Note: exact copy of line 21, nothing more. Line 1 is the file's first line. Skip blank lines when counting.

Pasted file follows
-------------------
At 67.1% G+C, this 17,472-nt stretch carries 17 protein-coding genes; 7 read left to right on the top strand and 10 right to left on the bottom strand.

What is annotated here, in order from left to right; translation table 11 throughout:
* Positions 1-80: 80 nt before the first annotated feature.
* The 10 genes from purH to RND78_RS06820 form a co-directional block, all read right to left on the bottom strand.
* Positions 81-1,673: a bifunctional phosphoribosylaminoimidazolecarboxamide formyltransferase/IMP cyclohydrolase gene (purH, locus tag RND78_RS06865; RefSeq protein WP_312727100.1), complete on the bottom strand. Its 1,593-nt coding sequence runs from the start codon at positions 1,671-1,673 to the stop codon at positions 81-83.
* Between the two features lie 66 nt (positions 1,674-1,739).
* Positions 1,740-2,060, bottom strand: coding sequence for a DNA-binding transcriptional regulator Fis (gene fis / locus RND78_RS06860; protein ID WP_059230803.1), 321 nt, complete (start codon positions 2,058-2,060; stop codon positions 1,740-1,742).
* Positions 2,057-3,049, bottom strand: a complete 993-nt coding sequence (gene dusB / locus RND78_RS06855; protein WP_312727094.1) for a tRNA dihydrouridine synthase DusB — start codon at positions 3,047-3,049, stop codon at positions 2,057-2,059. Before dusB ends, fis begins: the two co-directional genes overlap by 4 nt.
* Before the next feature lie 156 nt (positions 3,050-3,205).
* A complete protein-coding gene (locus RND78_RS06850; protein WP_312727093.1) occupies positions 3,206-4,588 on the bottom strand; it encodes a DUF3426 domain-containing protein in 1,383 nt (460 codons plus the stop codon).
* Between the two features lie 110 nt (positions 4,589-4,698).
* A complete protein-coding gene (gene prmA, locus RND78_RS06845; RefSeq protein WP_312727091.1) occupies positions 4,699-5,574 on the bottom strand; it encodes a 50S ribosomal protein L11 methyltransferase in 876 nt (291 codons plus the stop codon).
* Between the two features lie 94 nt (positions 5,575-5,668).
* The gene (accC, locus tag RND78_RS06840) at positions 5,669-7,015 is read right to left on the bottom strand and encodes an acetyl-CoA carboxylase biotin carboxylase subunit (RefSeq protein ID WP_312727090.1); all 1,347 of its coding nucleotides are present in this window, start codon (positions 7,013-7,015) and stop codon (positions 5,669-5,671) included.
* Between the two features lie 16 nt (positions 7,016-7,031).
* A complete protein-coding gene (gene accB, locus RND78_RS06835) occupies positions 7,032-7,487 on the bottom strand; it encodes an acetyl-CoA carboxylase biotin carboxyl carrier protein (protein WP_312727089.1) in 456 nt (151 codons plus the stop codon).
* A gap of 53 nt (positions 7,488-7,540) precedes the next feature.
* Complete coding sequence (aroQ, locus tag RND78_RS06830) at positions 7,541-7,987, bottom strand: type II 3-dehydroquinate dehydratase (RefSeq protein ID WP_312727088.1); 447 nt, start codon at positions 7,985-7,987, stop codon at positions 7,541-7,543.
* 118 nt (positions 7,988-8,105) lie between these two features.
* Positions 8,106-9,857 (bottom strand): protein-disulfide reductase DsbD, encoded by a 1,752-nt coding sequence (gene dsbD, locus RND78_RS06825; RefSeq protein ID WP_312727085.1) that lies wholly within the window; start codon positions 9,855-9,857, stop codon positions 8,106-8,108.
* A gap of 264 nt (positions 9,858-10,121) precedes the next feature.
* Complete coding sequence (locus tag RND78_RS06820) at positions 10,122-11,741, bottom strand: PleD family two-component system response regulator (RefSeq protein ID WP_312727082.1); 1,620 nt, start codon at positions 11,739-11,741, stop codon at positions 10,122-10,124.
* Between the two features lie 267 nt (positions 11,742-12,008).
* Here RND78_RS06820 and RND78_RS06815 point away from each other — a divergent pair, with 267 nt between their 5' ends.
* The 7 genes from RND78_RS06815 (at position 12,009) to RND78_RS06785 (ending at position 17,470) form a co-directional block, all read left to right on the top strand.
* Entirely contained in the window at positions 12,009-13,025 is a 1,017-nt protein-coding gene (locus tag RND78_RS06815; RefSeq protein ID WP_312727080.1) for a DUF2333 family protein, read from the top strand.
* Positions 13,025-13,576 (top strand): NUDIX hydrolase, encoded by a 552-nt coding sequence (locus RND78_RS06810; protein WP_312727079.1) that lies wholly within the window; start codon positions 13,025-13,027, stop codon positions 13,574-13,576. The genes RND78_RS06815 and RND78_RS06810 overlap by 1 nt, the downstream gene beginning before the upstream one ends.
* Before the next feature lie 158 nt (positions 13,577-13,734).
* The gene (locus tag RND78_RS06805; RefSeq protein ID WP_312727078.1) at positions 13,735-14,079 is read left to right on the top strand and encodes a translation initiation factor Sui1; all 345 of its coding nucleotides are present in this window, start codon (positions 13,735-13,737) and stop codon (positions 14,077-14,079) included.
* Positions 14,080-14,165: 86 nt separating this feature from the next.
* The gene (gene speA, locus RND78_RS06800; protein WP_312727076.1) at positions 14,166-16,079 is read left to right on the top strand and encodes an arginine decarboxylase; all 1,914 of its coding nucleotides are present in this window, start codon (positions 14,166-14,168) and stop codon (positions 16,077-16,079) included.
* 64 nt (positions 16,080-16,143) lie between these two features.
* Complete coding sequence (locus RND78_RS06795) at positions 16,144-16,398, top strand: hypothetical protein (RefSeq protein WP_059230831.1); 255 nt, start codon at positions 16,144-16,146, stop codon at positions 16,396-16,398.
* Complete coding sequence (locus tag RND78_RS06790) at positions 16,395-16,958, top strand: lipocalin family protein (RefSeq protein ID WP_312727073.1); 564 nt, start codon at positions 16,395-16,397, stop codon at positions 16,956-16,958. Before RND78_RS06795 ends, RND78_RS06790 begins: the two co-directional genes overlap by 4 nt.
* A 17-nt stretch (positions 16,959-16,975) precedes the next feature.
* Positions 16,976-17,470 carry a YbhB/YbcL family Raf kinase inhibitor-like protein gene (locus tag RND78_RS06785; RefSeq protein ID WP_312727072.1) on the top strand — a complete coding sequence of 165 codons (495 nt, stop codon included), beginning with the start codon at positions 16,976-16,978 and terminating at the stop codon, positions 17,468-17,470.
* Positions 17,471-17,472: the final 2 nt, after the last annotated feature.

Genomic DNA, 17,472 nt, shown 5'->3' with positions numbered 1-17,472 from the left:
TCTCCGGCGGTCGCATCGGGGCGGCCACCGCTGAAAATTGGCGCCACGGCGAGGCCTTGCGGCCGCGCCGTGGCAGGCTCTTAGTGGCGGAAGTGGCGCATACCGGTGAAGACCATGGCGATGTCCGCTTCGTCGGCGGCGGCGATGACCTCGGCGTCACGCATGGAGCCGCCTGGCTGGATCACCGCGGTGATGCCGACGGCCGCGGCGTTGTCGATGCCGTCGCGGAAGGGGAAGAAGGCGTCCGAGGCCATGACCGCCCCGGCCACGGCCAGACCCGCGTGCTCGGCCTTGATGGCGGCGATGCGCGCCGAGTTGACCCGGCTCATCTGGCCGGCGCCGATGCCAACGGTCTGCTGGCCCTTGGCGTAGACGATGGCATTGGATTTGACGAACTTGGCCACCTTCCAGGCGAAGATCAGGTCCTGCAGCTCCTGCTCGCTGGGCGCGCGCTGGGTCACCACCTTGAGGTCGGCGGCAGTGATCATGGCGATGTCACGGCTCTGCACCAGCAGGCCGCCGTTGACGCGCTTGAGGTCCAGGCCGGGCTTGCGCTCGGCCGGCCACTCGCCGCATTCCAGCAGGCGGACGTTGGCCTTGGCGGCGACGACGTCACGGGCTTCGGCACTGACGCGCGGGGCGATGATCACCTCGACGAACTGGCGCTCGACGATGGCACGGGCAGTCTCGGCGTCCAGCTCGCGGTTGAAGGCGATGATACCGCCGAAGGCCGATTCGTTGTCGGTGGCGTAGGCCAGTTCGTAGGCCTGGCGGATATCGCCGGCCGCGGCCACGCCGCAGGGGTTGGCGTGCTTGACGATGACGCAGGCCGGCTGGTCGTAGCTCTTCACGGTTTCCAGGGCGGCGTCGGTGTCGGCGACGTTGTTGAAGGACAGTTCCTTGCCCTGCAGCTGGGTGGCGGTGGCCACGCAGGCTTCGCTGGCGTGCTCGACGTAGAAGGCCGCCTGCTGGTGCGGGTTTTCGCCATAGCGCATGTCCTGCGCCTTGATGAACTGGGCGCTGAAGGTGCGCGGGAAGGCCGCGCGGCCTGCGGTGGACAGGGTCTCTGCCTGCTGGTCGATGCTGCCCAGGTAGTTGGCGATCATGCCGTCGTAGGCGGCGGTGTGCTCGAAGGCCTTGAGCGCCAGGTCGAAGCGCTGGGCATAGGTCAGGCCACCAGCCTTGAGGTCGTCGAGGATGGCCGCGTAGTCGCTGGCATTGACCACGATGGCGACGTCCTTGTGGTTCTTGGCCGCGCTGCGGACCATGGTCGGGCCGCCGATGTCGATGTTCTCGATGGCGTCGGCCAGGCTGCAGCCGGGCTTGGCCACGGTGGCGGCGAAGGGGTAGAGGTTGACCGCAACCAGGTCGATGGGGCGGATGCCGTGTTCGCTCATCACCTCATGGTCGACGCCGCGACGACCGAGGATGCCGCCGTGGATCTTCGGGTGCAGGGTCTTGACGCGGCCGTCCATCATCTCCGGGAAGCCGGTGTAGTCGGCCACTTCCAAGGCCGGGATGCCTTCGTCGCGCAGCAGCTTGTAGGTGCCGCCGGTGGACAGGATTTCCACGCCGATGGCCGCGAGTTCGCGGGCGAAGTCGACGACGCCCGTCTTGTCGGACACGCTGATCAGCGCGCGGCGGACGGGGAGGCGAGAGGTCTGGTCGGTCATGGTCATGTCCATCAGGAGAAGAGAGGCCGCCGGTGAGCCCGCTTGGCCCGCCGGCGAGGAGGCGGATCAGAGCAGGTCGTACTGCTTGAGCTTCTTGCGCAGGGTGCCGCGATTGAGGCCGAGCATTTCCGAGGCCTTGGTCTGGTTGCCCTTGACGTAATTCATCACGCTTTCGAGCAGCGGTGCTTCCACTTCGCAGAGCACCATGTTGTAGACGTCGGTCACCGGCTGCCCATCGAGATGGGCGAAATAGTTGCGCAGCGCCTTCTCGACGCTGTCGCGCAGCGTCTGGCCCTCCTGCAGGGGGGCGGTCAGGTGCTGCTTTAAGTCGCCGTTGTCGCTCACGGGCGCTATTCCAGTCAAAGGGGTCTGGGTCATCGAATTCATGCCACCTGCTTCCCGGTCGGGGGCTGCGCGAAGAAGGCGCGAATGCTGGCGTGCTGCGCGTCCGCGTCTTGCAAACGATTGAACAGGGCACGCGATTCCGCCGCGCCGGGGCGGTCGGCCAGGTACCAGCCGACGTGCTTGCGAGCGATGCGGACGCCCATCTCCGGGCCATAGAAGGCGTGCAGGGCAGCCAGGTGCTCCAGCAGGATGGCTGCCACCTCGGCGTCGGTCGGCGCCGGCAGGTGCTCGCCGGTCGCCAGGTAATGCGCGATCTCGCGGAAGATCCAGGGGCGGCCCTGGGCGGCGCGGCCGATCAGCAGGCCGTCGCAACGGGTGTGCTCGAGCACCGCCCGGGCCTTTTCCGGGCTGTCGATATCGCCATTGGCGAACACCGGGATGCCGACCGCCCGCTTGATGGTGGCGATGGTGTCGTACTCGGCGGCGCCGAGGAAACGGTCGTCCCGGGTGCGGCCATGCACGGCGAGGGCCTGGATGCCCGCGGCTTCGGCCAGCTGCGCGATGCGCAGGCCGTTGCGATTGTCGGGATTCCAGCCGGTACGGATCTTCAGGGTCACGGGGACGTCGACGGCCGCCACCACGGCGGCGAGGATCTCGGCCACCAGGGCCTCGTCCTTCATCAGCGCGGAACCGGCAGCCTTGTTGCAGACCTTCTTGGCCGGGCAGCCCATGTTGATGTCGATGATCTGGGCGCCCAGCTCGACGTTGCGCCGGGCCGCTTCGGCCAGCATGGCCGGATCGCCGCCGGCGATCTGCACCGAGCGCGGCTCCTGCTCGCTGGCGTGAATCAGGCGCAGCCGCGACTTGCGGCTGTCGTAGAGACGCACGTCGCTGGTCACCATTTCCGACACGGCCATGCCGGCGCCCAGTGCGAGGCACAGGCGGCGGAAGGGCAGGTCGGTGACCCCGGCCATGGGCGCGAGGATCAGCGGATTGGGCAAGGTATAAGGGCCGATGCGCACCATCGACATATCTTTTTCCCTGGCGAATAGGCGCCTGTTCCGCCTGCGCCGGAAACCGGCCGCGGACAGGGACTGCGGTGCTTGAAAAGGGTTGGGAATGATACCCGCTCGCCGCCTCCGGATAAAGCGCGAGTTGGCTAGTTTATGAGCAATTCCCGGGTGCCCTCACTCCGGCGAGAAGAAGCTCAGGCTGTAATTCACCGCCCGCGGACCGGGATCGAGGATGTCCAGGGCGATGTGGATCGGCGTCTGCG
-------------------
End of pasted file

* A gap of 264 nt (positions 9,858-10,121) precedes the next feature.